Sunday, 10 March 2013

How to teach according to king David

Today we attended church in Sobantu. (When I google the word "Sobantu" I get “people friendly” and so was the congregation! We felt welcomed!)

Two students from the Lutheran Theological Institute (LTI) led the service and preached. Obviously there wasn’t any Eucharist. Still there were many ministrants. Especially for the Gospel procession.

When the congregation sang the psalm (number 32) and I read the text, it gave me some thoughts. Especially on verses 8-9 (New International Version - NIV)
I will instruct you and teach you in the way you should go; I will counsel you with my loving eye on you. Do not be like the horse or the mule, which have no understanding but must be controlled by bit and bridle or they will not come to you.
This is a kind of pedagogy I like. The teacher is clearly aware of her or his responsibility. To teach and to instruct. But the way this is done is beautifully expressed:
I will counsel you with my loving eye on you.
How often haven’t we said this? The importance of seeing one another. And the importance of being seen. Therefore the response from the disciple comes naturally. If somebody is being taught like that you do not have to be controlled like a horse or a mule. Then you go the way by yourself. You walk the way God has shown to be your way. Not somebody else’s way. Important!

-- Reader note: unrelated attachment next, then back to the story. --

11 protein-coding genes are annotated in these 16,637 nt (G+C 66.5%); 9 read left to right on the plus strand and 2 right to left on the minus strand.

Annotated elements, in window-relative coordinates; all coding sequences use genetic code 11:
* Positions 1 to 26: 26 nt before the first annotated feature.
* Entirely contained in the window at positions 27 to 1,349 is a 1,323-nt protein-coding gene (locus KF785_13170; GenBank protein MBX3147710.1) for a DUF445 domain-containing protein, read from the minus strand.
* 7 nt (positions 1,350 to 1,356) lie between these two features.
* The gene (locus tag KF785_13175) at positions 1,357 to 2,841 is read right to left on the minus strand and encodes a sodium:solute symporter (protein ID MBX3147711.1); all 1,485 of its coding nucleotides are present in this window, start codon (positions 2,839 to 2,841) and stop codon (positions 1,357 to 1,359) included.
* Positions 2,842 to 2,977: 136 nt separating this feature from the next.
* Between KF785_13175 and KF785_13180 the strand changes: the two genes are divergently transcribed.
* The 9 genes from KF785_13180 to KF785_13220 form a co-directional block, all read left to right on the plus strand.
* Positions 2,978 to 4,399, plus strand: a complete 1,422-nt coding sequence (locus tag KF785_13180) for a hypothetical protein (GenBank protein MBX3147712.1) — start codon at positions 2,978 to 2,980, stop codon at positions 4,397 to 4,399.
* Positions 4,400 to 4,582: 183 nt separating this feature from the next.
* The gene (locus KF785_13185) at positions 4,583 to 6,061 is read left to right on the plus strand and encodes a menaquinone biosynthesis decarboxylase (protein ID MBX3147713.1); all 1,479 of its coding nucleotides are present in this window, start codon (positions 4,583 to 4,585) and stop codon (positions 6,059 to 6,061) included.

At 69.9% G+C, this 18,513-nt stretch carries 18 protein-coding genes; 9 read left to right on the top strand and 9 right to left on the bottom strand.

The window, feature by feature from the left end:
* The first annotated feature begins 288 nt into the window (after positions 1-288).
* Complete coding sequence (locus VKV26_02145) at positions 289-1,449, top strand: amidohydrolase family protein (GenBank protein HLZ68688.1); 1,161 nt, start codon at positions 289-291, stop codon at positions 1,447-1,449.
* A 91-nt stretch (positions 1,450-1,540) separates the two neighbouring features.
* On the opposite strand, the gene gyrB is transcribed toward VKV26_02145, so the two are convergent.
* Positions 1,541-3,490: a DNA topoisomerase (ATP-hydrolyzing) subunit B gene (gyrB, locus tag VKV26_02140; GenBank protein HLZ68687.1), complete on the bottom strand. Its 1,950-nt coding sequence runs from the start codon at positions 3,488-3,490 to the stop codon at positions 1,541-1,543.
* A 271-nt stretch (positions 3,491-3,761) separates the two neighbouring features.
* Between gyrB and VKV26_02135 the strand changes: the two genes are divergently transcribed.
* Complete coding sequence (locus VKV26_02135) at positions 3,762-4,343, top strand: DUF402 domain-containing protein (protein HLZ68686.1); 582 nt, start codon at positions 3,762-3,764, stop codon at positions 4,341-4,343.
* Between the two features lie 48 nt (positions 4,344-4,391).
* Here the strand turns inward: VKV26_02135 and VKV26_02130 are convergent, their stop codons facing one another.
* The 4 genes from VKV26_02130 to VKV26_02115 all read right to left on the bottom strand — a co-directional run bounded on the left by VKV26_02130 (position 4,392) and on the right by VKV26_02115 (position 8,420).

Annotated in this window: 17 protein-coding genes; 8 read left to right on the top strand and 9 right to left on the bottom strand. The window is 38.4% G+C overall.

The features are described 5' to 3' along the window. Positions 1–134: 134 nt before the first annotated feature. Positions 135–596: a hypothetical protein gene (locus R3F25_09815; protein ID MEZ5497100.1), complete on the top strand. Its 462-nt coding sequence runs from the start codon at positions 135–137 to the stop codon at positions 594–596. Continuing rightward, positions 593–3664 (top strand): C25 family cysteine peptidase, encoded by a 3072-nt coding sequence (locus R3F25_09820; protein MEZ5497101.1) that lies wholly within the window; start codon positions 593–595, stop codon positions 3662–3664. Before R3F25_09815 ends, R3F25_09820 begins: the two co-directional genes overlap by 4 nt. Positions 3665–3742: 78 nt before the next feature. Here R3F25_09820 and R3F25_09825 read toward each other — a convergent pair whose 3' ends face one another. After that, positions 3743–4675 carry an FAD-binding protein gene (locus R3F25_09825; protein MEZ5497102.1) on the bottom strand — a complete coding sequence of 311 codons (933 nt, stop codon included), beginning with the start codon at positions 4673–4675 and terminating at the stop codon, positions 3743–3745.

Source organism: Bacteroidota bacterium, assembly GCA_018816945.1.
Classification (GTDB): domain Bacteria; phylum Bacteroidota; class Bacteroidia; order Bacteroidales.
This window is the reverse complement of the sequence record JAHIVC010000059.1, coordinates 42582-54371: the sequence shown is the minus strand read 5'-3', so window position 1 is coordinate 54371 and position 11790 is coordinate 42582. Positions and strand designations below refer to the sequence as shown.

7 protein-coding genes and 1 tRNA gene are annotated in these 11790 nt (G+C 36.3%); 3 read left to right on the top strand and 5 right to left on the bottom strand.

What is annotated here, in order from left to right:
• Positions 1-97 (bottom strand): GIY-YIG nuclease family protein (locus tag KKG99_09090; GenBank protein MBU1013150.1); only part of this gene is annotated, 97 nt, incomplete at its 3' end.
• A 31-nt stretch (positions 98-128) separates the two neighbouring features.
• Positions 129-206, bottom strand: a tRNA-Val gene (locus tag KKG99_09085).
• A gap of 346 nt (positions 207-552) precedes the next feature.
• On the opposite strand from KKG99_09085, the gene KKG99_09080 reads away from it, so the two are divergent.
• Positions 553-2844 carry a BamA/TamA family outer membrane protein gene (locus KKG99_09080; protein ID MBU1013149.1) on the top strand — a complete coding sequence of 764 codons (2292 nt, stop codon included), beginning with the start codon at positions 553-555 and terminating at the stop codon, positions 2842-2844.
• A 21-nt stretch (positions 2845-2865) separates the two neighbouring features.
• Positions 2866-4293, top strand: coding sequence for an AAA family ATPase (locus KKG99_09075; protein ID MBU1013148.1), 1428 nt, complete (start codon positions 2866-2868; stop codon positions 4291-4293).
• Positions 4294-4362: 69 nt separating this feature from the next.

In my understanding this also happened when the student introduced the tune for the singing of the psalm. The congregation followed freely. As always with different voices. He just sang the tune once and people followed. (Now I have to add that my wife, who is a soprano, felt that the tune went to high, making it difficult for the sopranos to follow, but I, being a base, enjoyed it). Never the less: the message is clear: You cannot force a person to understand. If somebody copies the leader’s behaviour, without knowing why, there is no purpose of the exercise. And of course:
Teach, counsel, and lead with your loving eye ….
It was good to see two students who really enjoyed preaching and leading the service. And we got clear evidence that the congregation also appreciated it.

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